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FLEET DECISIONS – Jams today, maybe none tomorrow.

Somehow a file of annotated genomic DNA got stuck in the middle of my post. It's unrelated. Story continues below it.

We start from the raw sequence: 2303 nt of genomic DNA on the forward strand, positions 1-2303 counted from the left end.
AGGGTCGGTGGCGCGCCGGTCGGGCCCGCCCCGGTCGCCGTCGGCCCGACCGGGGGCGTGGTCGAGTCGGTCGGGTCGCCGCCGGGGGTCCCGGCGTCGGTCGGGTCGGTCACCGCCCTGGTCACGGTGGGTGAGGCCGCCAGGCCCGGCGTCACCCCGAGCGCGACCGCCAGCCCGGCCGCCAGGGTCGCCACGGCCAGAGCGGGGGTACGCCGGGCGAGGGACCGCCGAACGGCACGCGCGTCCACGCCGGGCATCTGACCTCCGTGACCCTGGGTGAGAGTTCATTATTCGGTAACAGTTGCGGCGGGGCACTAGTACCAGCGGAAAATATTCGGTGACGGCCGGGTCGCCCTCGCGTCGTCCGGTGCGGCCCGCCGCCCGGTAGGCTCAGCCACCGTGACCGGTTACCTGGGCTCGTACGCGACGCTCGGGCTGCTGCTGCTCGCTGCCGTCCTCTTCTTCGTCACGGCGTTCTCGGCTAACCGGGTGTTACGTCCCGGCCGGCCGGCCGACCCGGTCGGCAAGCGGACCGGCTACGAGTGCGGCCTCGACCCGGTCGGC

A major new traffic initiative, which is about to be launched, could spell the end of delays caused by traffic congestion on the main roads of England. Given the go-ahead by the government in last year’s Transport White Paper, the £30m Traffic Control Centre (TCC) project is expected to make use of cutting-edge technology, including the latest advances in transport telematics, to gather real-time traffic data for the information of drivers. The aim is that the data, which will initially be fed to road users through the existing network of variable message signs (VMS), will eventually be so sophisticated that computers will be able to forecast congestion problems several hours in advance and offer motorists alternative routes. Billed as a partnership between the Highways Agency and the private sector, the national scheme is the first of its kind anywhere in the world to deal with the problems of traffic movement over such a wide area. Included in the battery of proposals for the centres is the development of computer modelling techniques that will build up a picture of traffic movements over the whole country, predicting where and when delays are likely to occur. Warnings will then be relayed to drivers up to 50 miles away with advice on alternative routes. In addition to the variable message signs, the information will be relayed using dedicated short-range microwave technology, commercial radio broadcasts and radio data services (see the box on the following page). Following the collapse of the “predict and provide” policy that has sustained traffic management strategy in this country for the past 25 years, there has been a clear need to find alternative means of dealing with the expected doubling of demand for road space over the next quarter century. Two years ago, the then minister of railways, roads and local transport, John Watts, first proposed the introduction of traffic control centres as a means of achieving a more efficient use of the primary route network. The idea is that, with a strategic overview of the roads made possible by the introduction of intelligent transport systems, TCCs will be able to assume overall control of around 70% of the main inter-urban roads in England. Part of the problem that the proposed TCCs have to overcome is that while information is currently available to motorists through a range of media, including variable message signs and commercial radio broadcasts, it is generally perceived to be out of date and therefore irrelevant. Transmission of real-time, as-it-happens information will, according to the Highways Agency, persuade drivers to accept the data as a true reflection of what is happening and begin to change their behaviour. As soon as motorists can be convinced of the reliability of the information relating to their journeys, many of the hold-ups associated with heavy demand for road space should be avoided by advanced planning. Day-to-day control of traffic movement is currently in the hands of the police, working from 32 largely autonomous traffic control offices dotted around the country. There is little or no communication between the offices and no strategic overview of the network. Police responsibility is confined to responding to specific incidents, educating drivers through advice and/or prosecution and, where possible, maintaining the free flow of traffic. In this sense, their duties are entirely tactical. Information received from various sources, including their own patrols and other drivers, is posted onto the overhead VMS gantries but tends, for good reason, to be rudimentary. Traffic bulletins are also broadcast by various radio stations and other service providers, but they contain information from the police and other sources that is often out of date. What is now proposed is the creation of a small number of control centres (probably three), owned by the Highways Agency, but initially built and run by a private sector consortium, which will sell safety-critical, real-time traffic information back to the Highways Agency. Additional information and the spare communications capacity in the fibre-optic cables that line England’s primary routes will almost certainly be sold or leased to private service providers with the revenue passing to the consortia running the centres. The consortia – there may be several to ensure an adequate level of competition – are also expected to develop computer models to predict the minute-by-minute demand for road space. Also in the interests of competition, they will have to use an open system architecture for the two-way flow of information between drivers and service providers. John Robinson, network strategy team manager for the Highways Agency, says that although TCCs will be built and staffed by private consortia, the agency will not be giving up its responsibility for the network. “The contracts will be on the same basis as the Design, Build, Finance and Operate system so that we will be paying the consortia to provide motorists with safety critical information free of charge. We know from our market research that there is a great deal of interest from organisations that see a market for the provision of additional information to road users.” For drivers, the creation of the TCCs should bring significant benefits, but the benefits for a consortium seeking to run the centres are less easy to see, particularly in the short term. Industry sources predict that, within the next five years, close to 50% of new cars will be fitted with transceivers that enable them to receive and transmit data on road conditions and much else besides, and the Highways Agency, in partnership with a number of companies in the private sector, is currently developing a telematics system that will permit the flow of information between roadside beacons and passing cars. But while there is considerable potential for growth in this field, the technology is still being developed and, at least as far as transport telematics is concerned, there is not yet a world-wide communications standard. There is also doubt that the demand for value-added traffic information, for which individuals and organisations running fleets will have to pay, will be of sufficient volume to provide the revenue streams required. In the early days the Highways Agency expects most of the safety critical information to be conveyed to drivers through VMS gantries, but it admits that there are still too few of these to adequately cover the roads. Companies such as AA Roadwatch, the RAC and Trafficmaster already provide a limited data service, and it is possible that these three at least would be in the market for the comprehensive data that TCCs will collect. The question is whether there will be sufficient demand from these companies (and others like them) to make the whole venture worth the financial risk. OUT ON THE ROADS RIGHT NOW … In the UK, a £2m RDS-TMC (Radio Data System – Traffic Message Channel) communications system providing up-to-the-minute traffic information for drivers equipped with appropriate receivers was launched in October last year. Based on information provided by the AA and the RAC, the system is expected to cover all major English conurbations by the end of this year. Drivers will have to pay for the service. In concert with Trafficmaster, the RAC also launched a new service last summer called Traffic Alert 1210, which is designed to warn drivers of traffic delays up to 25 kilometres ahead. The basic unit offered is one manufactured by Trafficmaster, which has a series of LED lights that warn of congestion. The information is collected via a network of buried movement detection loops in the road. BMW and Vauxhall fit Trafficmaster products as standard; other drivers can install a range of post factory navigation systems. Any dynamic route-guidance system that relies on a roadside infrastructure in the UK requires a DETR licence. At the moment Trafficmaster is the sole licensee. It is extending its monitoring cameras to cover 90% of trunk roads. Alternatively, third generation Inmarsat satellites now contain a navigational signal that is able to provide positional data to vehicles on the move through a process known as DGPS. These signals are transmitted to vehicles fitted with special receivers via commercial service providers such as the AA and RAC. Except in the case of safety critical information, the data has to be paid for. The pilot project for the Highways Agency Road Traffic Advisor Project is on the M4 between London and Swansea. It will eventually supply drivers with real-time information about what is happening ahead through a network of roadside beacons using the microwave DSRC standard. The information will largely be free but specialist hardware is required to receive the data.